In a recent post (now deleted), I discussed what I saw as an anti-intellectual tendency in education. I gave only two examples and didn’t go into the complexities of the matter. (I later became dissatisfied with the piece.) In particular, I didn’t make a clear distinction between anti-intellectualism and anti-elitism. The two overlap and combine but are not identical.
Anti-elitism involves distrust of privilege and its distortions. In education, the elite are those who come with money or make a great deal of money; who hobnob with Bill Gates and Arne Duncan and take part in various wealthy organizations; who have strong media connections and can get op-eds in the big magazines; and who don’t teach day in, day out. They need some knowledge of education, or they lose credibility, like Cathie Black, who briefly served as NYC schools chancellor. Yet they don’t have to do the daily work of planning and conducting lessons, calling parents, correcting papers, setting up rooms, or rushing around to make photocopies and gather supplies. On the other hand, precisely because they don’t have to perform all these tasks or deal with so many youngsters, they have room to write, do research, think ideas through, and deliberate with others.
It’s reasonable to be suspicious of elites, especially when they talk about the need for better teachers. Their degree of material comfort, compared to that of teachers, staggers and addles the mind. Some of them may work hard—I have no doubt that Wendy Kopp and Geoffrey Canada do—but they do not have to grade 200 homework assignments over a weekend. They don’t have to worry about where the chattering is coming from in a room, how to introduce students to Aristotle, or why a certain student isn’t handing in homework. Nor do they have to worry about being judged by students’ test scores—on tests that have little to do with their subjects. Working in the quiet of your office, or even giving talks around the country, carries nothing of this pressure or exhilaration. It has its own pressures and rewards. I am not diminishing the work of good education leaders—but put them in a classroom for a month, with all of the responsibilities, and many would find themselves overwhelmed.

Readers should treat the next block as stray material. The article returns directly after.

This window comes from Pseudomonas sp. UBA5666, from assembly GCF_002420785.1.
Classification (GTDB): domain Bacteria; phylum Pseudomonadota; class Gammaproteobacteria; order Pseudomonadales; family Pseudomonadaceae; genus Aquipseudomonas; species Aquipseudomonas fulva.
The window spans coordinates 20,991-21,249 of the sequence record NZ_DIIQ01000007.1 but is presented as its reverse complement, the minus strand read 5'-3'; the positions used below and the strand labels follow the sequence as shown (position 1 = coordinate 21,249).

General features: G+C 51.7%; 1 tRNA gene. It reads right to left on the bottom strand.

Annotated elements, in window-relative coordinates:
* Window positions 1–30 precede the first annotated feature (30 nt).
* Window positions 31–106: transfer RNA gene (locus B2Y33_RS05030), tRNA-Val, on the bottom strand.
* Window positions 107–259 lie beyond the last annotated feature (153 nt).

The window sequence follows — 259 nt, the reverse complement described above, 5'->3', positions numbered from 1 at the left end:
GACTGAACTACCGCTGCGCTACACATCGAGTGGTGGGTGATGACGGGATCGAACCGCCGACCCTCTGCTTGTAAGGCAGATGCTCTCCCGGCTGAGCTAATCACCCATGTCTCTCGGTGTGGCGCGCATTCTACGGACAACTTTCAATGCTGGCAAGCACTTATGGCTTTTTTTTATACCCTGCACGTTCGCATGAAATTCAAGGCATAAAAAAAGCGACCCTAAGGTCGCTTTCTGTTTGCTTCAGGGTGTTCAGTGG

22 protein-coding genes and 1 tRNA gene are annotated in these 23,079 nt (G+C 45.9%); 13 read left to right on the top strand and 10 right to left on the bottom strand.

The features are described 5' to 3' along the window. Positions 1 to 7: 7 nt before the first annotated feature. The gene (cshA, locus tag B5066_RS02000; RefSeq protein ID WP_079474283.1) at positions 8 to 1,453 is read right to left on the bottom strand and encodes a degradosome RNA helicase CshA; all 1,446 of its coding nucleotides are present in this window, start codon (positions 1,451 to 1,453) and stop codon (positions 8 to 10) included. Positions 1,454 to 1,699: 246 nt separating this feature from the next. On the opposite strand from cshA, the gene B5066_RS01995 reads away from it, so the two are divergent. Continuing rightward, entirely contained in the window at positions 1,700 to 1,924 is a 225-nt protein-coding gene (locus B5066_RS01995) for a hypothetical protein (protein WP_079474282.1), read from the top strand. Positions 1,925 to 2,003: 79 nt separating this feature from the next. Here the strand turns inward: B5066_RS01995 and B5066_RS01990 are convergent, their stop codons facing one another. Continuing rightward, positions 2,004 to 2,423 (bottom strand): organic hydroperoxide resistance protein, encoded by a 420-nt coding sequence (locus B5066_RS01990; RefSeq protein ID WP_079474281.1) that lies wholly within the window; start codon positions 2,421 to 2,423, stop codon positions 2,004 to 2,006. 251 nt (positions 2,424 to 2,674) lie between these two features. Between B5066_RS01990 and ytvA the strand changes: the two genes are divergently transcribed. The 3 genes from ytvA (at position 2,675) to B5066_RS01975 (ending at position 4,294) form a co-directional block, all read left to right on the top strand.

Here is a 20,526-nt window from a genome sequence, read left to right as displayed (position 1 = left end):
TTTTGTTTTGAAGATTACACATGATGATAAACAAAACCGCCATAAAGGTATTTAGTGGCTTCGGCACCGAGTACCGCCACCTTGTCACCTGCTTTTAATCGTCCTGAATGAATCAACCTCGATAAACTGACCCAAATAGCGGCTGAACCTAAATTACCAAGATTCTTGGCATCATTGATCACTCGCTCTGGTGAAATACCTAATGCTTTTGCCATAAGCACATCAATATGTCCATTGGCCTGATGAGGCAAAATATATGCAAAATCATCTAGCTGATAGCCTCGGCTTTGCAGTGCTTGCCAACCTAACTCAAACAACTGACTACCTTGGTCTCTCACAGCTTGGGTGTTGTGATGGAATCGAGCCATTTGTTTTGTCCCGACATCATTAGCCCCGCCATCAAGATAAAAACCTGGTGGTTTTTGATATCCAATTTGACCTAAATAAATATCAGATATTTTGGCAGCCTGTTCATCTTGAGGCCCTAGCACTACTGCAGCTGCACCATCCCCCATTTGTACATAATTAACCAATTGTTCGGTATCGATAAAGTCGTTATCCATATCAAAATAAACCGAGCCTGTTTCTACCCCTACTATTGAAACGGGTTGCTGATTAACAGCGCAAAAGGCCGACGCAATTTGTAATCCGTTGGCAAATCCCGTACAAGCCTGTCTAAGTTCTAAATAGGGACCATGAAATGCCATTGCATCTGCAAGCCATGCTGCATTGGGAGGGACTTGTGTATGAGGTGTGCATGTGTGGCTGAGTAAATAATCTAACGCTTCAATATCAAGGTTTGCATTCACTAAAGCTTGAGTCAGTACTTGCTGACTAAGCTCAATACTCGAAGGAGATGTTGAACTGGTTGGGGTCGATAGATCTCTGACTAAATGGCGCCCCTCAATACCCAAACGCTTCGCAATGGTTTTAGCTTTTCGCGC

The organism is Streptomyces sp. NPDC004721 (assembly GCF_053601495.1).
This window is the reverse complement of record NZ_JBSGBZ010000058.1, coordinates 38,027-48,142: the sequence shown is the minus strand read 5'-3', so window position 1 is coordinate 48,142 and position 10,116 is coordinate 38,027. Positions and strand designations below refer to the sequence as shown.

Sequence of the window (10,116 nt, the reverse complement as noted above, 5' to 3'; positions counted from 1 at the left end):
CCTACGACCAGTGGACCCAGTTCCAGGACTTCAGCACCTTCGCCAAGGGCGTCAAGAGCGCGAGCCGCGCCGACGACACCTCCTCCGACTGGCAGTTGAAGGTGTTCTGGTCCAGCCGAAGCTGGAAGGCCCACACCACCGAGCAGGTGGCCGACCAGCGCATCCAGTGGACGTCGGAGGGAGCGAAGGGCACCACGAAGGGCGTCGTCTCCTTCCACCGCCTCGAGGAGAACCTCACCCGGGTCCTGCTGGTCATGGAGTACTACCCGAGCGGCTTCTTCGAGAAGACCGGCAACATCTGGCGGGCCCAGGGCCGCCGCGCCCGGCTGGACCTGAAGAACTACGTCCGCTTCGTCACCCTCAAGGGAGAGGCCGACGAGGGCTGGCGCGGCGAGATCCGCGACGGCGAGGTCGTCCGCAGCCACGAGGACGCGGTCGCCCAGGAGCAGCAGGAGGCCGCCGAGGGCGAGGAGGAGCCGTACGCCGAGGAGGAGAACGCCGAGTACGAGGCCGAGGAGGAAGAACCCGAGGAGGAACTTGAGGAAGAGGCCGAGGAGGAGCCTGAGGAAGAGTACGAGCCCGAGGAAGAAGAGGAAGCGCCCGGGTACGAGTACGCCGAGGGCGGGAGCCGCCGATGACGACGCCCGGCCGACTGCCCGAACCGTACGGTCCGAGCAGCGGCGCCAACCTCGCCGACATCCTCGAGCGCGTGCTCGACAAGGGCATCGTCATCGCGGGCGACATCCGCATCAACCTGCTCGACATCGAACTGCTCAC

On the other end of things, we have populism, which opposes elitism tooth and nail. Populism is essentially a belief in the virtue, authority, and wisdom of the people. Daniele Albertazzi and Duncan McDonnell characterize it as an ideology that “pits a virtuous and homogeneous people against a set of elites and dangerous ‘others’ who are together depicted as depriving (or attempting to deprive) the sovereign people of their rights, values, prosperity, identity, and voice.” Populists say (this is my paraphrase, not that of Albertazzi and McDonnell), “look at those people making all that money and enjoying all that power. What do they know about our concerns? Why should they be telling us what to do? Why aren’t we the ones setting policy?”
If you don’t sympathize at least a little with a populist outlook, then you are missing something. There’s every reason to be wary of the ultra-powerful, and to yearn for more popular influence over public affairs. But populism has its pitfalls, too. For one thing, it presumes to know who the people are and what they want; it assumes that they more or less agree, when in fact there may be deep divisions among them. Second, it values certain ideas because they (presumably) come from the people, not because they are good. Along these lines, it may dismiss good ideas merely because they appear to come from the elite. Third, it places high value on group thinking and majority rule; those who don’t fit in or who hold independent views are regarded with slight suspicion. (Granted, elite groups and policymaking bodies have plenty of their own groupthink; I highly recommend Irving L. Janis’s book on the subject.)
So, anti-populists, or skeptics of populism, champion independent thought and intellect; they remind us of the “tyranny of the majority.” They point out where popular and populist movements have gone wrong, how they have gotten swept up in an illusion of consensus and truth, when in reality they were deluded and divided. The anti-populists have a point, but they, too, can get carried away. They can distrust anything that looks like a popular movement, even if it’s well founded and badly needed.
How could we bring together the best of elitism and populism, so that we could evaluate ideas on their own merit, allow for individual voices and group efforts, and honor those who devote themselves to education, especially teachers? First, we would have to put an end to the education racket. In many circles, education reform has become lucrative, with consultants making more than a thousand dollars a day. This is obnoxious at best, crippling at worst. Second, when the New York Times and other publications have “panels” on education topics, they should not only include teachers in the discussion, but bring them to the forefront. Third, we should take ideas on their merits, instead of judging them by the speaker’s position and connections. Fourth, we should respect independent thought. No one should be spurned for differing from the group. We are more likely to respect and understand independent thought when we discuss something substantial—so let’s have more discussions of subject matter itself.
These are only preliminary thoughts; I intend to think and write more about this topic.
N0te: I made a few edits to this piece long after posting it.